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Technical Program

Paper Detail

Paper IDD1-S3-T3.2
Paper Title Heterogeneous Sequential Hypothesis Testing with Active Source Selection under Budget Constraints
Authors Sung-Wen Lan, I-Hsiang Wang, National Taiwan University, Taiwan
Session D1-S3-T3: Sequential Hypothesis Testing
Chaired Session: Monday, 12 July, 22:40 - 23:00
Engagement Session: Monday, 12 July, 23:00 - 23:20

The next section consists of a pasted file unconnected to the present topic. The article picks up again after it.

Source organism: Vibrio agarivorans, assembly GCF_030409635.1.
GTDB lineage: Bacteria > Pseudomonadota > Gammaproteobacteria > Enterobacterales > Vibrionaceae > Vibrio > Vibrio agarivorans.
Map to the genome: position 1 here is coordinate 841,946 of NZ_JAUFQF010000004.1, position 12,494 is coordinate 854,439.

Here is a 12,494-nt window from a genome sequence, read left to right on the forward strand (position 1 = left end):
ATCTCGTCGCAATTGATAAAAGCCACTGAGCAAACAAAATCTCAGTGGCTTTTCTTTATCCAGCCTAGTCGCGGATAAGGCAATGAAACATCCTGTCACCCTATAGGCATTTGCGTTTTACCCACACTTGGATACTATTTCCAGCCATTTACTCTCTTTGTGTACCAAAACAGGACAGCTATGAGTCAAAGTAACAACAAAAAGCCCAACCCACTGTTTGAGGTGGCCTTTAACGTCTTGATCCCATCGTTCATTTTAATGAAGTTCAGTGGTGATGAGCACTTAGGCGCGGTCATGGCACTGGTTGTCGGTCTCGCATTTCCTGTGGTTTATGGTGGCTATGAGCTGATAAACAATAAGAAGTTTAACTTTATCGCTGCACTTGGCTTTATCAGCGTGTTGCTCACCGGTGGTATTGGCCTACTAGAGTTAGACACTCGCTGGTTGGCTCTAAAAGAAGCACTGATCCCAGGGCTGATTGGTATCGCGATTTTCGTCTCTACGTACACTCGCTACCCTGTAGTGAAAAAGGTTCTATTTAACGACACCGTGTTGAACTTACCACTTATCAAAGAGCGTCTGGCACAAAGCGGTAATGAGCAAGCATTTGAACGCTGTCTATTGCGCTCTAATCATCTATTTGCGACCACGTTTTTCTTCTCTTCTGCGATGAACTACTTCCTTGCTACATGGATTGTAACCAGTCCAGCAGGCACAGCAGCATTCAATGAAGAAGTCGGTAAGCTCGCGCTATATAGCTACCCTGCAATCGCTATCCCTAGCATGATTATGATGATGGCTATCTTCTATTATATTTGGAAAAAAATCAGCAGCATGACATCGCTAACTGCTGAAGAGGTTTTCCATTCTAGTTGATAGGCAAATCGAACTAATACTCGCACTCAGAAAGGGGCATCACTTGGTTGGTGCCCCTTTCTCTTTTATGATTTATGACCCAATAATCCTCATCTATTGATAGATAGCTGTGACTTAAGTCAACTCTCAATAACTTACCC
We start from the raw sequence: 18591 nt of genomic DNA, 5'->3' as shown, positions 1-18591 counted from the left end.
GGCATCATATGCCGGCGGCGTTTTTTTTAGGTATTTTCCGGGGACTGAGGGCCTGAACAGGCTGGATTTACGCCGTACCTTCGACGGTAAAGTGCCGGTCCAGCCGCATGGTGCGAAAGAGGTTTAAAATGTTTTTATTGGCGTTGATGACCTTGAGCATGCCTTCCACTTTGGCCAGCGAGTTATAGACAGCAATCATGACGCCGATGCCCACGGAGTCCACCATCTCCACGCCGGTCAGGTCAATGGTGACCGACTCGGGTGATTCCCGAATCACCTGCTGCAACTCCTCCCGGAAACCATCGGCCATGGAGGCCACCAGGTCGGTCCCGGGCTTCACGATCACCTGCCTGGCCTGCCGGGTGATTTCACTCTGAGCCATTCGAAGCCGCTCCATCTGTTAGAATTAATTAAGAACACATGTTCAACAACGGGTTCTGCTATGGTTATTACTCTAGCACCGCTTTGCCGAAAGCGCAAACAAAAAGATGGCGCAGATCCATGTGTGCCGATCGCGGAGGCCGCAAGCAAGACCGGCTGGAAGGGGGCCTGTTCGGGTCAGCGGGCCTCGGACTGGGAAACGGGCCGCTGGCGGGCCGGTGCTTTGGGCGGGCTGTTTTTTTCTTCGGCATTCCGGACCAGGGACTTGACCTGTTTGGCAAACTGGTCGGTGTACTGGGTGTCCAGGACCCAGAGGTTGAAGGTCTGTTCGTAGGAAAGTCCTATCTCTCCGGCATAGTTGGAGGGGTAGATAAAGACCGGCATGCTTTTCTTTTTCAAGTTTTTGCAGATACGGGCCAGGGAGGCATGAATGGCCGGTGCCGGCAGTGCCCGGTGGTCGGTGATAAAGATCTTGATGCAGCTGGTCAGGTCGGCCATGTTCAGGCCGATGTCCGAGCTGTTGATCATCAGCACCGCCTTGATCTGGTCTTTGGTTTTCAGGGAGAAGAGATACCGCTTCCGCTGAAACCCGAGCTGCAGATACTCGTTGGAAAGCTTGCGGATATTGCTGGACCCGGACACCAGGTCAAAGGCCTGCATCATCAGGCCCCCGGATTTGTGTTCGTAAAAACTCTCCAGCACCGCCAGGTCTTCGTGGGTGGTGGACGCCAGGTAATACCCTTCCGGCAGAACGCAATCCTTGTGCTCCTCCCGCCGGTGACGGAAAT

Abstract Sequential binary hypothesis testing from temporally heterogeneously generated random samples with an active decision maker under budget constraints is considered. The problem is motivated from applications in crowdsourced classification and sequential detection from sensory data in IoT networks. In such applications, at each time slot, the source of data may vary from time to time, and the decision on the two possible hypotheses is to be made in a reliable, fast, and cost effective manner. In particular, the active decision maker either takes the current source and collects a sample, or skips the current source and waits for the next time slot. At the end of each time slot, the decision maker either decides to claim the decision on the two hypotheses, or continues to observe the data source for the next time slot. The goal is to design action taking and decision making policies so that the probability of error is minimized under two constraints: one on the total number of samples collected by the decision maker, and the other is on the total number of time slots. In this work, the available data source changes among n possible ones i.i.d. over time, and the two constraints are in expectation. We establish the optimal error exponents of the two types of error probabilities as the two constraints tend to infinity with a fixed proportion. For achievability, a scheme that combines a sequential probability ratio test and an adaptive randomized policy that dynamically switches between two sets of accepting probabilities of the current source, according to the observed samples collected so far, is proposed. Matching upper bounds on the error exponents are developed using data processing inequality and Doob’s Optional Stopping Theorem.